|34:25||And on the thirde day (when they were sore) two of the sonnes of Iaakob, Simeon and Leui, Dinahs brethren tooke either of them his sworde and went into the citie boldly, and slue euery male.|
|34:26||They slewe also Hamor and Shechem his sonne with the edge of the sword, and tooke Dinah out of Shechems house, and went their way.|
|34:27||Againe the other sonnes of Iaakob came vpon the dead, and spoyled the citie, because they had defiled their sister.|
|34:28||They tooke their sheepe and their beeues, and their asses, and whatsoeuer was in the citie, and in the fieldes.|
|34:29||Also they caryed away captiue and spoyled all their goods, and all their children and their wiues, and all that was in the houses.|
|34:30||Then Iaakob said to Simeon and Leui, Ye haue troubled me, and made me stinke among the inhabitats of the land, aswell the Canaanites, as the Perizzites, and and I being few in nomber, they shall gather theselues together against me, and slay me, and so shall I, and my house be destroied.|
|34:31||And they answered, Shoulde hee abuse our sister as a whore?|
Geneva Bible 1560/1599
The Geneva Bible is one of the most influential and historically significant translations of the Bible into English, preceding the King James translation by 51 years. It was the primary Bible of 16th century Protestantism and was the Bible used by William Shakespeare, Oliver Cromwell, John Knox, John Donne, and John Bunyan. The language of the Geneva Bible was more forceful and vigorous and because of this, most readers strongly preferred this version at the time.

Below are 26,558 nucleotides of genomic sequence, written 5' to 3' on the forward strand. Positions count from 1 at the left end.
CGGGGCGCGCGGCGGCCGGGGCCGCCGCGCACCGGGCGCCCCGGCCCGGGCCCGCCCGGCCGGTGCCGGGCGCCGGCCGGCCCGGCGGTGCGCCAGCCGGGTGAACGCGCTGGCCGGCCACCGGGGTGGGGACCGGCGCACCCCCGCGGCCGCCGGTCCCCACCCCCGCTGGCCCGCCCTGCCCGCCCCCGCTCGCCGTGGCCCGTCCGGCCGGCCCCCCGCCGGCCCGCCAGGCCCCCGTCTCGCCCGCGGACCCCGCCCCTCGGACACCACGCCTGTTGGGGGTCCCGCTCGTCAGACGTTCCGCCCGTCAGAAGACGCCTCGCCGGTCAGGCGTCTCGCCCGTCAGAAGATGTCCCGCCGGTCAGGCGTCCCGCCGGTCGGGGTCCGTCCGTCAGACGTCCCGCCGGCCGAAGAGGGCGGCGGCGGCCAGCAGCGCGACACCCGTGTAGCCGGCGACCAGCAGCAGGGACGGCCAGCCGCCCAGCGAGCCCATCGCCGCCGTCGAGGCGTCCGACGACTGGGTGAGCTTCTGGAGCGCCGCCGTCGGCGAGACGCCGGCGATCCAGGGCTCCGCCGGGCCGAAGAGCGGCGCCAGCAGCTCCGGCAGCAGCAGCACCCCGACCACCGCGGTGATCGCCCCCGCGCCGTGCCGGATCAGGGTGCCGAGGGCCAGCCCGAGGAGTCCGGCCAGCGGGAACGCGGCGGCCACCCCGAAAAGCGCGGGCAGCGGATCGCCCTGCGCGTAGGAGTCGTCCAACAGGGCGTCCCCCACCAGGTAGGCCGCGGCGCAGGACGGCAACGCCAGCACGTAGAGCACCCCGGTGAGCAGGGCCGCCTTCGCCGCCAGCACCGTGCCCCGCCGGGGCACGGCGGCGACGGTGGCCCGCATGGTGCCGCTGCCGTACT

The Geneva Bible was produced by a group of English scholars who, fleeing from the reign of Queen Mary, had found refuge in Switzerland. During the reign of Queen Mary, no Bibles were printed in England, the English Bible was no longer used in churches and English Bibles already in churches were removed and burned. Mary was determined to return Britain to Roman Catholicism.
The first English Protestant to die during Mary's turbulent reign was John Rogers in 1555, who had been the editor of the Matthews Bible. At this time, hundreds of Protestants left England and headed for Geneva, a city which under the leadership of Calvin, had become the intellectual and spiritual capital of European Protestants.
One of these exiles was William Whittingham, a fellow of Christ Church at Oxford University, who had been a diplomat, a courtier, was much traveled and skilled in many languages including Greek and Hebrew. He eventually succeeded John Knox as the minister of the English congregation in Geneva. Whittingham went on to publish the 1560 Geneva Bible.
This version is significant because, it came with a variety of scriptural study guides and aids, which included verse citations that allow the reader to cross-reference one verse with numerous relevant verses in the rest of the Bible, introductions to each book of the Bible that acted to summarize all of the material that each book would cover, maps, tables, woodcut illustrations, indices, as well as other included features, all of which would eventually lead to the reputation of the Geneva Bible as history's very first study Bible.